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Scapegoating

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I’m always fascinated by what I’d call the executioner role in society. It’s the role of someone who is doing a job that the given society has decided must be done, but then we blame and hate the people who actually do it. It’s why executioners supposedly wore hoods—concealing their identity so they wouldn’t face the blowback from doing a job that society deemed necessary. Nowadays we hate on lawyers and politicians, even as we need them.

I mention this, because I read this article at Salon and found it to be an interesting snapshot of an unpleasant but necessary job—cleaning up houses that have been foreclosed. The author and her boyfriend are the repo men, basically, though it seems most houses are empty when they arrive. I thought it was interesting how she describes how quickly you move from being concerned about the people that you’re cleaning up after to being utterly unconcerned and incurious. To my mind, that seems to be a survival strategy, an attitude you have to adopt or the job will make you lose your mind.

But the commenters at Salon—already a vicious, mean-spirited bunch—absolutely went bananas with judgment. The author and her boyfriend were called vultures, bad people, and other names, and it was suggested that they kill themselves. The fact that they have to carry a gun to work was held out as evidence that they’re bad people doing something wrong. And I just don’t get that attitude. I guarantee that every single one of these people saying these things would be ecstatic to see the clean-up crew roll up if a house was foreclosed in their neighborhood. And thus, I can’t help but think the second you get on your high horse about people who actually do the job, you’re automatically a giant hypocrite.

I don’t really know where I’m going with this, except to say it’s interesting that it’s so easy for people to scapegoat the people who do the hard, necessary work, and don’t attack the system that makes the work necessary.

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‘This American dream’: Pain overwhelms family of drowned migrants

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"They had this American dream," sobbed Rosa Ramirez after images of her drowned son and granddaughter, discovered face-down on the banks of the Rio Grande between Mexico and the United States, shocked the world on Wednesday.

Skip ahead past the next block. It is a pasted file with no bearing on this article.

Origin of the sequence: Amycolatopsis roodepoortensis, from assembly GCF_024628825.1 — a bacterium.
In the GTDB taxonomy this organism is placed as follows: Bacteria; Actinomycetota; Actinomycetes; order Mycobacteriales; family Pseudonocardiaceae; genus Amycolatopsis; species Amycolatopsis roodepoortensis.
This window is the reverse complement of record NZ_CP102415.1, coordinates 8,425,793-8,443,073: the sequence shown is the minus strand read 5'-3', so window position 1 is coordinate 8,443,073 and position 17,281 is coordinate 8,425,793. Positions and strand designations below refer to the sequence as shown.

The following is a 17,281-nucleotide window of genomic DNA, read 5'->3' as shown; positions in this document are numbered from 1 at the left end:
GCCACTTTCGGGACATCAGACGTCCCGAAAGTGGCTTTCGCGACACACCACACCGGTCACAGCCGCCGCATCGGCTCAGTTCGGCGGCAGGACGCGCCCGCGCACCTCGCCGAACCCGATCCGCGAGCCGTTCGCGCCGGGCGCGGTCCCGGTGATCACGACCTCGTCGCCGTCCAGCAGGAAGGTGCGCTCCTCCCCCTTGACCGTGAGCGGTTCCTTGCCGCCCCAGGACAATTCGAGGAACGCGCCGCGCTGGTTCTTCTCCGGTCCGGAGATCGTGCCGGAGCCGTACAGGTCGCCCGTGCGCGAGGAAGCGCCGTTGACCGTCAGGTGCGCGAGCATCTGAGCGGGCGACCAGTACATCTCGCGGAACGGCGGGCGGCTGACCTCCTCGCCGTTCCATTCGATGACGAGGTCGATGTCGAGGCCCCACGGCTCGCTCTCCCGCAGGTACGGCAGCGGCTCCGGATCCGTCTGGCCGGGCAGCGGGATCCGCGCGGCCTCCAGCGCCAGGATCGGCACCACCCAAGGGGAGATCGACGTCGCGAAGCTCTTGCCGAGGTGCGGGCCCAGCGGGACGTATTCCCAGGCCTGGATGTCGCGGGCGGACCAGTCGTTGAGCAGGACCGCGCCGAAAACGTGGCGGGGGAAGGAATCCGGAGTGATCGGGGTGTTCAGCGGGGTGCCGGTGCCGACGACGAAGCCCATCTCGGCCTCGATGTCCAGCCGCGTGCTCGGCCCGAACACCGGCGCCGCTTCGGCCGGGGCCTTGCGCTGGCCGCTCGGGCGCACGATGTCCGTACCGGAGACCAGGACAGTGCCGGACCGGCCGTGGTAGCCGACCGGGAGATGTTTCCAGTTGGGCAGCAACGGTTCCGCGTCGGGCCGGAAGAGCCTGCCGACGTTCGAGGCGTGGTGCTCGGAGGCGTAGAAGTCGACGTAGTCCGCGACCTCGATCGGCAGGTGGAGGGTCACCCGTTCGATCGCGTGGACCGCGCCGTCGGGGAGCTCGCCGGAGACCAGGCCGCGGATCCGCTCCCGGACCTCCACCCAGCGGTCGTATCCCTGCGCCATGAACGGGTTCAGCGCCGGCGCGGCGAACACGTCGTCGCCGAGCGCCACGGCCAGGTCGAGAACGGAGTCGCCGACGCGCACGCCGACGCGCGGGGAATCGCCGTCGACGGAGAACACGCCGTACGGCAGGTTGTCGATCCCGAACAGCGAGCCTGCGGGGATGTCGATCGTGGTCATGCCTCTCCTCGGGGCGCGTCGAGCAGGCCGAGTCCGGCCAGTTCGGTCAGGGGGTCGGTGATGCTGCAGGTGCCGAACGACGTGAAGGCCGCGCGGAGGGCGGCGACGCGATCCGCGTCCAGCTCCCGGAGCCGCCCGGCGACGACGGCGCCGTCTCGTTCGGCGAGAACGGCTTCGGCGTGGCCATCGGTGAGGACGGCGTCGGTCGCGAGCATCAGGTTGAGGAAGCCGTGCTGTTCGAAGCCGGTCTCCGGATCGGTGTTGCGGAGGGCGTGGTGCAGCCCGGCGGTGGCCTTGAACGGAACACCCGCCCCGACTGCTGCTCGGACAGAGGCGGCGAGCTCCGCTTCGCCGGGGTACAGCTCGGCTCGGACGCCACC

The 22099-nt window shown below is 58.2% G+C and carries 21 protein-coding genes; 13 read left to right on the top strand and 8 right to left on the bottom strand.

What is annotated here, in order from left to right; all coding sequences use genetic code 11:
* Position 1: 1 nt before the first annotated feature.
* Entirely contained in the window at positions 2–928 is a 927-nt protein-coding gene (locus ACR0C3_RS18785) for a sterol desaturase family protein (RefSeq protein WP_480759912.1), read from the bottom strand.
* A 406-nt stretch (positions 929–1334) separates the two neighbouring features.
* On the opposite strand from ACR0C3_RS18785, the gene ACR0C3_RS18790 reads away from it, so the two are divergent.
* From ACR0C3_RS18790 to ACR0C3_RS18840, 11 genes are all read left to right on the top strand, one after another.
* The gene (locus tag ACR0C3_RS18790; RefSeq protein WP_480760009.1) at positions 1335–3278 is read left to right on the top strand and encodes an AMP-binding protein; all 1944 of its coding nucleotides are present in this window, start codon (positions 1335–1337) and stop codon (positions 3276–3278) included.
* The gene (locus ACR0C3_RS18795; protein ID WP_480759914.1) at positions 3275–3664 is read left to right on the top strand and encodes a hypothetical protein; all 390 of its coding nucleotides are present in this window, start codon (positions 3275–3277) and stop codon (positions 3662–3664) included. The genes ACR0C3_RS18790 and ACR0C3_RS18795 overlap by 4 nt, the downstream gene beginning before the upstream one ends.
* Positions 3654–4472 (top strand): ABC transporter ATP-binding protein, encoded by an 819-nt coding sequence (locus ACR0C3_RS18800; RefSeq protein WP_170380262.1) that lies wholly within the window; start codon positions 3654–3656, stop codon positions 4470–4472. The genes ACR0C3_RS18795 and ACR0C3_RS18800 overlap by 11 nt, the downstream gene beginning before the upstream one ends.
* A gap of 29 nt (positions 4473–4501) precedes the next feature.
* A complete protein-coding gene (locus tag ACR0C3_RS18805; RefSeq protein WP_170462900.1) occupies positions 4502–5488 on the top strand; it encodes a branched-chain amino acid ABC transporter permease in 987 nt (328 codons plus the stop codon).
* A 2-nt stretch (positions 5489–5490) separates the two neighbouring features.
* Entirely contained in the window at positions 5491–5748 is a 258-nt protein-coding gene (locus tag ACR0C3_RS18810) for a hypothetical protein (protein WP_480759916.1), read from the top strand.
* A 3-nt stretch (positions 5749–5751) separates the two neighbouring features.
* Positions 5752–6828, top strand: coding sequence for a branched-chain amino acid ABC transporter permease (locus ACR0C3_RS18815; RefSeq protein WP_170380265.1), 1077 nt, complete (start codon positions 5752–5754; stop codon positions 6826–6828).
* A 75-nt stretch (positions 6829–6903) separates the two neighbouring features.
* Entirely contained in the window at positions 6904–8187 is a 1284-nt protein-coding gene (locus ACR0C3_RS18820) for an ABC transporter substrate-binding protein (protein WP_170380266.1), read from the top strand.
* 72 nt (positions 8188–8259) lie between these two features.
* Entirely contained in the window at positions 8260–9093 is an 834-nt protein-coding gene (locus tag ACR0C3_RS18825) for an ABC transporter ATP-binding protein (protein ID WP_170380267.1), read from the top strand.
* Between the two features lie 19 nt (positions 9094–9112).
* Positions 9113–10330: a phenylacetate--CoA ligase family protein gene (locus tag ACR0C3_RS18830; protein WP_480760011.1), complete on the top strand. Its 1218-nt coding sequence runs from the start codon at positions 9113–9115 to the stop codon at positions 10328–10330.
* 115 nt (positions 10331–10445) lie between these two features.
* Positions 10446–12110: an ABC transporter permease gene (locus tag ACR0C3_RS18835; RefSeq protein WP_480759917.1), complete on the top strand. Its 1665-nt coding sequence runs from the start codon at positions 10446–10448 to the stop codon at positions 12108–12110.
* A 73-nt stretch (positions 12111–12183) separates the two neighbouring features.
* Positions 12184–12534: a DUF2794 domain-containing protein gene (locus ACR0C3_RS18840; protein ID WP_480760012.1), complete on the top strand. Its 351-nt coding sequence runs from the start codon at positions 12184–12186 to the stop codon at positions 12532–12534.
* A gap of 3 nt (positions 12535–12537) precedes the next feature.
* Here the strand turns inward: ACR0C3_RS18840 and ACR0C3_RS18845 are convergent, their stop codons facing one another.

The poignant pictures of Oscar Alberto Martinez and his toddler daughter Valeria -- not yet two years old -- has sparked outrage back home in El Salvador, where around 200 migrants like them leave for the United States daily, preparing to take similar risks.

"The pain has been immense. I still can't believe that my boy and my little granddaughter are dead, they only wanted to get to the United States.... they had this American dream -- to achieve a better life," Oscar's mother told AFP.

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Venezuela government says thwarted attempted ‘coup’

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Venezuela's socialist government said Wednesday it had derailed an attempted coup, claiming the United States, Colombia and Chile colluded in a military plot to assassinate President Nicolas Maduro and install a general and former defense minister in his place.

Communications Minister Jorge Rodriguez said the plan involved active and retired army officers and was to have been executed between Sunday and Monday this past weekend.

"We were in all the meetings to plan the coup d'Etat. We were in all the conferences," Rodriguez said, suggesting that government informers had infiltrated the alleged plotters during planning meetings.

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Democrats believe Mueller testimony could be tipping point for impeachment: CNN

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On Wednesday, CNN congressional correspondent Manu Raju reported that some House Democrats view special counsel Robert Mueller's upcoming public testimony to the House Intelligence and Judiciary Committees in July as a potential tipping point that could sway both Democratic leaders and the American people in favor of opening an impeachment probe.

"Democrats who support opening up an impeachment inquiry believe this could bolster the calls to open up formal proceedings, perhaps shift public opinion, perhaps encourage the House Speaker Nancy Pelosi to move off of her opposition to opening up an impeachment probe because of what Bob Mueller will say," said Raju.

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